Tampa Bay chef Jaimes Fredlund spends his off hours dishing hot meals for the homeless

He welcomes you to help every Thursday.

click to enlarge Tampa Bay chef Jaimes Fredlund spends his off hours dishing hot meals for the homeless
Photo by Alexandria Jones

Thursdays are what Datz Tampa’s assistant kitchen manager, Jaimes Fredlund, looks forward to every week. It means he can rush home after a long day in the kitchen crafting Willy Wonka-esque dishes to do a little good for others. Community service isn’t new to him, growing up as a boy scout, one of Fredlund’s favorite things to do was assist his elderly neighbors with painting their houses.

“We did a lot of helping out in the community. You do it because you like it and it makes you feel good inside,” he says. 

He makes the drive from South Tampa to Ybor City where he and his wife Johanna have spent the last couple months feeding the homeless at Our Lady of Perpetual Help Church, located at 1711 E. 11th Ave. 

“We live in Ybor City, so we’ll go out and walk by Centennial Park. We’ll see [the homeless] gathered around out there and we wanted to do something about it,” Fredlund tells CL.

The occasion is more of a potluck situation, with the hungry crowd ranging between 30-50, the volunteers all bring a dish hefty enough to serve to as many as possible. One of Fredlund’s first dishes was a family recipe of chicken and yellow rice — which ended up being a huge hit and inspiring the volunteers to get creative each week, planning their side dishes according to what “entree” Fredlund is cooking up. 

“They’re trying to get themes, but they just ask me what I’m doing because they want to base what they bring. If I bring Sloppy Joe’s, they’re going to do salads and other sides,” he says. While everyone is in the front serving the food, you’ll find Fredlund in the back preparing the food to be served and washing dishes. He says that doesn’t stop anyone from finding him to say thanks and compliment the food. He enjoys giving Ybor’s homeless a hot, home-cooked meal every week because he’s giving them something to look forward to. 

“I’m a very introverted person. I’m more comfortable in the back of the house and I feel like I make good food for them,” explains Fredlund.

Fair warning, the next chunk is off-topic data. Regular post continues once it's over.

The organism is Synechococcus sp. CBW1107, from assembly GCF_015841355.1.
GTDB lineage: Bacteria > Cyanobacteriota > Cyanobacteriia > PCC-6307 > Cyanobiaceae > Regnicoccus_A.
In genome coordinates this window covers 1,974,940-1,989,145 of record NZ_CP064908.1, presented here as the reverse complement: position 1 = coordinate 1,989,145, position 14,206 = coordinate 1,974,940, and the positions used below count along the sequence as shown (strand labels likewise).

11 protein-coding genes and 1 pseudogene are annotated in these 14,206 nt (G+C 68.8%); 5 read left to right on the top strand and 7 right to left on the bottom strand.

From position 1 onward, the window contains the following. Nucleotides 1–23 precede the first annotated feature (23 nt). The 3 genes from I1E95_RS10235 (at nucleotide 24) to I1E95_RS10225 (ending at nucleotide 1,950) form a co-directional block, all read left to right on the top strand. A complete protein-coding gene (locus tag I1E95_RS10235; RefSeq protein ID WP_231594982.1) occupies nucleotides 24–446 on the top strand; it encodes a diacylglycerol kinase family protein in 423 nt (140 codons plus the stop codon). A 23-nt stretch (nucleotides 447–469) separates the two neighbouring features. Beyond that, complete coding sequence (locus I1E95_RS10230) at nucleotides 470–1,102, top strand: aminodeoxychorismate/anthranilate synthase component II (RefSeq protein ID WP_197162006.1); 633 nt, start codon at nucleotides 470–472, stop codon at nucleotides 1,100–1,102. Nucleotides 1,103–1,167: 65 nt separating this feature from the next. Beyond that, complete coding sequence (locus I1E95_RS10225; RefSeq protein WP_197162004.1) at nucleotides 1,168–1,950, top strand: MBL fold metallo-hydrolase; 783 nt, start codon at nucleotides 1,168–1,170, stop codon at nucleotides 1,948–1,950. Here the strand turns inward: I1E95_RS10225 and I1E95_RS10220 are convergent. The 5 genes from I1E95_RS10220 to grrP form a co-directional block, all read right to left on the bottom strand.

When asked about his political social media posts (including retweets of controversial former Milwaukee County Sheriff David A. Clarke who left Twitter “due  to their conservative speech control”) and whether or not Donald Trump’s rhetoric surrounding homelessness bothered him, Fredlund says, “I have no control over that but I will support the president no matter who it is.”

“I don’t agree with everything but I support [the] president 100%,” he adds. “That has nothing to do with what I’m trying to do. I don’t think it should.”

And what he does — Fredlund’s mission to feed the homeless — is a family affair, as Johanna’s mother chips in baking individual bags of baked goods like cookies and muffins.

“She bakes with us, so they’ll always have fresh desserts. Last week, she put brownies, sugar snaps, and cupcakes in little bags. She’s been making them since we started,” he adds. Fredlund says every week he leaves appreciative because he has the opportunity to help contribute quality hot meals to feed hungry mouths.

“They’ll tell me how much it means to them and how much they enjoyed it and that means a lot to me. It makes me feel good because there’s a lot of planning that goes into it.” 

If you want in on the good karma, join the squad from 5-6 p.m. any Thursday. You can bring a dish, or just some helping hands. No need to be a church member to get in on the feel-good vibes, even heathens are welcome.

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